I loved the way the two stories were intertwined and, ultimately, how Edward and Tom’s story repeated itself with Ed and Harry, with one of them being more comfortable and open about being gay than the other, but with a happier ending.  The whole story just felt relevant and real,  the characters were very well-rounded and I was gripped by them right from the beginning. I thought the songs were lovely with some very moving lyrics. My favourite songs probably were Sticks and Stones, My War Story and Standing in the Shadows  (I don’t know the actual song names, so I just guessed what they could be called). The cast was amazing, both from an acting and singing point of view. Vocally, Billy Cullum stood out though, his voice is simply incredible, but the others were great as well.

All in all, it was an enjoyable evening, but I definitely liked Pieces of String more than Steps. I asked myself afterwards which one I would go and see again if I could and my answer was clear: Pieces of String. It has everything a good musical needs in my opinion: An interesting story, some great songs and characters that move you.

Both musicals are shown one more time, namely tomorrow afternoon at 3 PM. If you haven’t got any plans, I’d urge you to go and see it. It’s worth the £8 for the ticket for sure!

Advertisements

The Belle’s Stratagem, Southwark Playhouse

29 Sep

The Belle’s Stratagem is a play by Hannah Cowley from 1780. Despite its initial success, it hasn’t been put on in Britain since 1888, which, I think, is a shame.

It is a great little romantic comedy and feels surprisingly modern, but not too modern. This particular production by Red Handed Theatre Company under the direction of Jessica Swale is based on three different scripts and has been significantly shortened, but it feels very compact and the story flows very well. The language has been updated, so it is easy to follow the dialogue, but it is still very much a play of its time. I also really liked the addition of more contemporary lyrics in the songs.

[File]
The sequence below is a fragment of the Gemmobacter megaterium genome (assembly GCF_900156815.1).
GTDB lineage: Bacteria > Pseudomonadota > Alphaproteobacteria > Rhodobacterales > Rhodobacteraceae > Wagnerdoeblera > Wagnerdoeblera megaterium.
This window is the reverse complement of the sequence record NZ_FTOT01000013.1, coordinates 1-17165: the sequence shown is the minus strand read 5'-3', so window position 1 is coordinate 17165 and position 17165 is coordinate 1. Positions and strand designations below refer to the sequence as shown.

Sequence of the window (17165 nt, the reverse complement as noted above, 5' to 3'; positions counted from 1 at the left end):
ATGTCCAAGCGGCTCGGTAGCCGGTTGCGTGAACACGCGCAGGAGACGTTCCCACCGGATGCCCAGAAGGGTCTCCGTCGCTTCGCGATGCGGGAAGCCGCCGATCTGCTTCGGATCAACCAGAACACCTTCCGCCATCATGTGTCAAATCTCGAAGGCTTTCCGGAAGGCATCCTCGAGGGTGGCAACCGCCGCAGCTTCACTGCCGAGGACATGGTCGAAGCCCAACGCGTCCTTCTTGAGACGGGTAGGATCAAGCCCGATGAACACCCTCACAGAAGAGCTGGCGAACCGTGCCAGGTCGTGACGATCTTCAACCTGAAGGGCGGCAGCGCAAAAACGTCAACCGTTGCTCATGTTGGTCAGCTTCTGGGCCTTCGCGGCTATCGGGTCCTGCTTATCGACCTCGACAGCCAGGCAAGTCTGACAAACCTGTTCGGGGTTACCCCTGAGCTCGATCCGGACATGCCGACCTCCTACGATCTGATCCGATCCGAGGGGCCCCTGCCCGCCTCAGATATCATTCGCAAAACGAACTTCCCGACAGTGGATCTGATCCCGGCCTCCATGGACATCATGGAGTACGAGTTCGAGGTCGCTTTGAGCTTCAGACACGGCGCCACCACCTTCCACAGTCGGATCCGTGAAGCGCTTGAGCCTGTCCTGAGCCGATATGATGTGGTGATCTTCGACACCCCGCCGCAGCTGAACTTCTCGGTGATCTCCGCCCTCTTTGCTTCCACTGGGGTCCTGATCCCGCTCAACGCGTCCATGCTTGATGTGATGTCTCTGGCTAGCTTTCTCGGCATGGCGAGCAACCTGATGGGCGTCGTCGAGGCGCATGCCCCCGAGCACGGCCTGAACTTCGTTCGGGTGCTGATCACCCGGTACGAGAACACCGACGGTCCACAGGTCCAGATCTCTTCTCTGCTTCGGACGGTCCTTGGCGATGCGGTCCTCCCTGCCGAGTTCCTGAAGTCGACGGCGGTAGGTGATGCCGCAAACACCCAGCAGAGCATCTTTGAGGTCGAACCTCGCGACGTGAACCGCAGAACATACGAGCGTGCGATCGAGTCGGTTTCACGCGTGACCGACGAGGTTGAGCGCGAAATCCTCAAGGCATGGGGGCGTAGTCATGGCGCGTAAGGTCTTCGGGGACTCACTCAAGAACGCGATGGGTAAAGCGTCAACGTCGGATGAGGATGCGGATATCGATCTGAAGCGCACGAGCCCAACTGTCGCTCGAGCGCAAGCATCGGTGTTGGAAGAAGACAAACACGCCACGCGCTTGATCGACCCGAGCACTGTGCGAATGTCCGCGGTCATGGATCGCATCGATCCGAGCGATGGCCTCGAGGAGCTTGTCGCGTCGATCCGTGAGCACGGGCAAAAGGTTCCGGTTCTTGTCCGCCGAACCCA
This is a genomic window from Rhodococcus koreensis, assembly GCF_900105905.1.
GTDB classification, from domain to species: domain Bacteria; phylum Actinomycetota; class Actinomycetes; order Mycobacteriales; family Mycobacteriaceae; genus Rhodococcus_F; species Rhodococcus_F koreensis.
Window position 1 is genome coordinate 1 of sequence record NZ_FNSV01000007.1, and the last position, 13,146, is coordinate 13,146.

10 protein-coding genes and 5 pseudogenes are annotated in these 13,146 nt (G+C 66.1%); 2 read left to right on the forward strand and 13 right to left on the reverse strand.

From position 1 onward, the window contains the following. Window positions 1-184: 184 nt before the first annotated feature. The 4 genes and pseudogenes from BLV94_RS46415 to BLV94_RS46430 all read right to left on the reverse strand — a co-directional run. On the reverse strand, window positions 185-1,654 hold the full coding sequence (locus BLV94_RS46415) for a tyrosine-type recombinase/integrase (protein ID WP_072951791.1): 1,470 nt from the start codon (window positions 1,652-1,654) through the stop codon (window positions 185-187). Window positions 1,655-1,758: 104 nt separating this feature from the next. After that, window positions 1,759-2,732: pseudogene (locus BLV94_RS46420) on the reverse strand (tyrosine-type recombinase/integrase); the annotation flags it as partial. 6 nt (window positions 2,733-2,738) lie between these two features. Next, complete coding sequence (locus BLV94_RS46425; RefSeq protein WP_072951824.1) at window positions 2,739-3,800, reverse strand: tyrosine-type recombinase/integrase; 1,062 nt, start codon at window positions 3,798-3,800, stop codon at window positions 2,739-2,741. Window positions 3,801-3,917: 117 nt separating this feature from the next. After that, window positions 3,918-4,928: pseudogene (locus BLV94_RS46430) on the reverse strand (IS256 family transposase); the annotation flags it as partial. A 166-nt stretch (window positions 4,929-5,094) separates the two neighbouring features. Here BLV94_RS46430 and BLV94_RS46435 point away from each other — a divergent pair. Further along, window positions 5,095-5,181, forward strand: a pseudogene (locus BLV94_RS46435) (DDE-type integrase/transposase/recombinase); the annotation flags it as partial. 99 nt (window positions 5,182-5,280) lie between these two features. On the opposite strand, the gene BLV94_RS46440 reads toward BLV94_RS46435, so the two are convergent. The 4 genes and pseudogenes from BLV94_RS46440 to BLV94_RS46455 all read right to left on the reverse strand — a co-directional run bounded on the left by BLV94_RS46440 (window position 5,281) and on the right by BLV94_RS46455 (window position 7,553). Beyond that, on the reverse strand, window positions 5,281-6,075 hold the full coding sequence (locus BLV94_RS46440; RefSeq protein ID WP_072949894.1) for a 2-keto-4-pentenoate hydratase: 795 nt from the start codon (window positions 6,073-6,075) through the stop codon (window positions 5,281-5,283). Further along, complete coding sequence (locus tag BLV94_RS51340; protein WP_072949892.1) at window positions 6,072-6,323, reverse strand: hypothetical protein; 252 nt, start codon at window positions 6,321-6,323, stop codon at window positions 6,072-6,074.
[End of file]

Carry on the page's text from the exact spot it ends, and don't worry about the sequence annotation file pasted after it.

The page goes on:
The cast is very strong and they work incredibly well together. Gina Beck is charming as Letitia Hardy and her voice sounds as beautiful as always. Michael Lindall is excellent as her husband-to-be, Doricourt. His portrayal of a mad man is one of the funniest things I have seen in a while. Joseph MacNab and Hannah Spearritt (Yes, from S Club 7, but I wouldn’t have recognised her if I didn’t read it in the programme) have some wonderful scenes as Sir George and Lady Frances Touchwood. Christopher Logan proves that he has excellent comic timing and is simply hilarious as Flutter, as is Cassandra Bond (Kitty Willis), especially in the masquerade scenes. For some reason, Tim Dorsett (Villers) stood out a bit for me (in a good way). He had great stage presence and seemed to enjoy every single second he was on stage.

Marc Baylis, Holly Blair, Jackie Clune, Samuel Dent, Mark Fountain, Jeremy Joyce, Nigel Munson, Robin Soans and Maggie Steed are all great in their respective parts and add so much to the overall enjoyment of the play.